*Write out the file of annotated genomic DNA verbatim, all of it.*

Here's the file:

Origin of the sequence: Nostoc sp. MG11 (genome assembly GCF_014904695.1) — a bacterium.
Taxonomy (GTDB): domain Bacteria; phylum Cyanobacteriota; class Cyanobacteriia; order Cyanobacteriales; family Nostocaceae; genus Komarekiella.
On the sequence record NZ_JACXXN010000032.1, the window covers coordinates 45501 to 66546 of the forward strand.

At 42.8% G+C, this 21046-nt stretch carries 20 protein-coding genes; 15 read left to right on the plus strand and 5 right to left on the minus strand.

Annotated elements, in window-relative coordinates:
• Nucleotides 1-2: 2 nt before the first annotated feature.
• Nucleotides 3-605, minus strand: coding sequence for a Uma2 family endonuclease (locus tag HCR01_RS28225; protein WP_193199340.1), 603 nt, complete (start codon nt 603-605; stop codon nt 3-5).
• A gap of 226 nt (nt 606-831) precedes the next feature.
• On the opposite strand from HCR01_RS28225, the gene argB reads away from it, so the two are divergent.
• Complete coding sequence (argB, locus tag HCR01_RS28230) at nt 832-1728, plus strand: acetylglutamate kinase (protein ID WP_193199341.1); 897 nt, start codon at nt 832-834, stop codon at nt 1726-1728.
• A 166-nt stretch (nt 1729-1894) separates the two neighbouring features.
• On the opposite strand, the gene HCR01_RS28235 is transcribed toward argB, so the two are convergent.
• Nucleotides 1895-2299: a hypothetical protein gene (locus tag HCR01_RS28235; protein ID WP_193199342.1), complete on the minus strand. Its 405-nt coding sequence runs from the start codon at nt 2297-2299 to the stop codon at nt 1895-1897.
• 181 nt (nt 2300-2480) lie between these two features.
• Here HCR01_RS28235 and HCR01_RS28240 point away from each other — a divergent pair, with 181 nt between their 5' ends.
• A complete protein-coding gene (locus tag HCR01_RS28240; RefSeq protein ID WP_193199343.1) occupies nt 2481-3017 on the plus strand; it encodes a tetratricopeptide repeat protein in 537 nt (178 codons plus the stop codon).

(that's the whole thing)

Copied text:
Origin of the sequence: Nostoc sp. MG11 (genome assembly GCF_014904695.1) — a bacterium.
Taxonomy (GTDB): domain Bacteria; phylum Cyanobacteriota; class Cyanobacteriia; order Cyanobacteriales; family Nostocaceae; genus Komarekiella.
On the sequence record NZ_JACXXN010000032.1, the window covers coordinates 45501 to 66546 of the forward strand.

At 42.8% G+C, this 21046-nt stretch carries 20 protein-coding genes; 15 read left to right on the plus strand and 5 right to left on the minus strand.

Annotated elements, in window-relative coordinates:
• Nucleotides 1-2: 2 nt before the first annotated feature.
• Nucleotides 3-605, minus strand: coding sequence for a Uma2 family endonuclease (locus tag HCR01_RS28225; protein WP_193199340.1), 603 nt, complete (start codon nt 603-605; stop codon nt 3-5).
• A gap of 226 nt (nt 606-831) precedes the next feature.
• On the opposite strand from HCR01_RS28225, the gene argB reads away from it, so the two are divergent.
• Complete coding sequence (argB, locus tag HCR01_RS28230) at nt 832-1728, plus strand: acetylglutamate kinase (protein ID WP_193199341.1); 897 nt, start codon at nt 832-834, stop codon at nt 1726-1728.
• A 166-nt stretch (nt 1729-1894) separates the two neighbouring features.
• On the opposite strand, the gene HCR01_RS28235 is transcribed toward argB, so the two are convergent.
• Nucleotides 1895-2299: a hypothetical protein gene (locus tag HCR01_RS28235; protein ID WP_193199342.1), complete on the minus strand. Its 405-nt coding sequence runs from the start codon at nt 2297-2299 to the stop codon at nt 1895-1897.
• 181 nt (nt 2300-2480) lie between these two features.
• Here HCR01_RS28235 and HCR01_RS28240 point away from each other — a divergent pair, with 181 nt between their 5' ends.
• A complete protein-coding gene (locus tag HCR01_RS28240; RefSeq protein ID WP_193199343.1) occupies nt 2481-3017 on the plus strand; it encodes a tetratricopeptide repeat protein in 537 nt (178 codons plus the stop codon).